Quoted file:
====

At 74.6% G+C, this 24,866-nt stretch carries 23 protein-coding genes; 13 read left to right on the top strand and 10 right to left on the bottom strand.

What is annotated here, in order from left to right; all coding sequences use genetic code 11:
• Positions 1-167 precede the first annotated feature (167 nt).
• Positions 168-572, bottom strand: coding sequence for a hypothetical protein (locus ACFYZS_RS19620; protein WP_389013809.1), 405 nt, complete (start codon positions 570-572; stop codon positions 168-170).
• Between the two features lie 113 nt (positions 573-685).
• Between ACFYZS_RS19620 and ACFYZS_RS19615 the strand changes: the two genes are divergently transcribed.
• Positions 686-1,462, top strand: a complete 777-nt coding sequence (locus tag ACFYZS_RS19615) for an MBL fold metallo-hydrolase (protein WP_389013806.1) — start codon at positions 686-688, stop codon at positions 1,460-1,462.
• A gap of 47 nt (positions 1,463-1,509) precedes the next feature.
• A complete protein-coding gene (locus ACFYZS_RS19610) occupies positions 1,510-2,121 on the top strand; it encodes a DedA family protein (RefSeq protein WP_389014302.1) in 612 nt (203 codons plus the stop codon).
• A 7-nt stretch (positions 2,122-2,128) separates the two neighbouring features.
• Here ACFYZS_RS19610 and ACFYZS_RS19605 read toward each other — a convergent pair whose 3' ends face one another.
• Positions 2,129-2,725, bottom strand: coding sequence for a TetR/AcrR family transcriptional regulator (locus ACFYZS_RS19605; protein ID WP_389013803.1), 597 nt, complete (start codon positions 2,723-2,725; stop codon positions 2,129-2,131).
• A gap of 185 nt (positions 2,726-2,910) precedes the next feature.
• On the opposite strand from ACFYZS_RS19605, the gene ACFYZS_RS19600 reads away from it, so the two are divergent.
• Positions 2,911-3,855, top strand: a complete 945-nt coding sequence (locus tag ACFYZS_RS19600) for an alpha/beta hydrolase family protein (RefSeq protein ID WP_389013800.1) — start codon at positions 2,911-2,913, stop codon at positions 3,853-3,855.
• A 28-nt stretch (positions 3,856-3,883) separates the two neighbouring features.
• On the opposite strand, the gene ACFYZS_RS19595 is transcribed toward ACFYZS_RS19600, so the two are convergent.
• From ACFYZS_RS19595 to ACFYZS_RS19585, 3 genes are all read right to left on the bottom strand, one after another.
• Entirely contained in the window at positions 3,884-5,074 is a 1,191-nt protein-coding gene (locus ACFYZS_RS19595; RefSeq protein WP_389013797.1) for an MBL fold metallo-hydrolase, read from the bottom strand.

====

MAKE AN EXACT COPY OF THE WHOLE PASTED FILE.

At 74.6% G+C, this 24,866-nt stretch carries 23 protein-coding genes; 13 read left to right on the top strand and 10 right to left on the bottom strand.

What is annotated here, in order from left to right; all coding sequences use genetic code 11:
• Positions 1-167 precede the first annotated feature (167 nt).
• Positions 168-572, bottom strand: coding sequence for a hypothetical protein (locus ACFYZS_RS19620; protein WP_389013809.1), 405 nt, complete (start codon positions 570-572; stop codon positions 168-170).
• Between the two features lie 113 nt (positions 573-685).
• Between ACFYZS_RS19620 and ACFYZS_RS19615 the strand changes: the two genes are divergently transcribed.
• Positions 686-1,462, top strand: a complete 777-nt coding sequence (locus tag ACFYZS_RS19615) for an MBL fold metallo-hydrolase (protein WP_389013806.1) — start codon at positions 686-688, stop codon at positions 1,460-1,462.
• A gap of 47 nt (positions 1,463-1,509) precedes the next feature.
• A complete protein-coding gene (locus ACFYZS_RS19610) occupies positions 1,510-2,121 on the top strand; it encodes a DedA family protein (RefSeq protein WP_389014302.1) in 612 nt (203 codons plus the stop codon).
• A 7-nt stretch (positions 2,122-2,128) separates the two neighbouring features.
• Here ACFYZS_RS19610 and ACFYZS_RS19605 read toward each other — a convergent pair whose 3' ends face one another.
• Positions 2,129-2,725, bottom strand: coding sequence for a TetR/AcrR family transcriptional regulator (locus ACFYZS_RS19605; protein ID WP_389013803.1), 597 nt, complete (start codon positions 2,723-2,725; stop codon positions 2,129-2,131).
• A gap of 185 nt (positions 2,726-2,910) precedes the next feature.
• On the opposite strand from ACFYZS_RS19605, the gene ACFYZS_RS19600 reads away from it, so the two are divergent.
• Positions 2,911-3,855, top strand: a complete 945-nt coding sequence (locus tag ACFYZS_RS19600) for an alpha/beta hydrolase family protein (RefSeq protein ID WP_389013800.1) — start codon at positions 2,911-2,913, stop codon at positions 3,853-3,855.
• A 28-nt stretch (positions 3,856-3,883) separates the two neighbouring features.
• On the opposite strand, the gene ACFYZS_RS19595 is transcribed toward ACFYZS_RS19600, so the two are convergent.
• From ACFYZS_RS19595 to ACFYZS_RS19585, 3 genes are all read right to left on the bottom strand, one after another.
• Entirely contained in the window at positions 3,884-5,074 is a 1,191-nt protein-coding gene (locus ACFYZS_RS19595; RefSeq protein WP_389013797.1) for an MBL fold metallo-hydrolase, read from the bottom strand.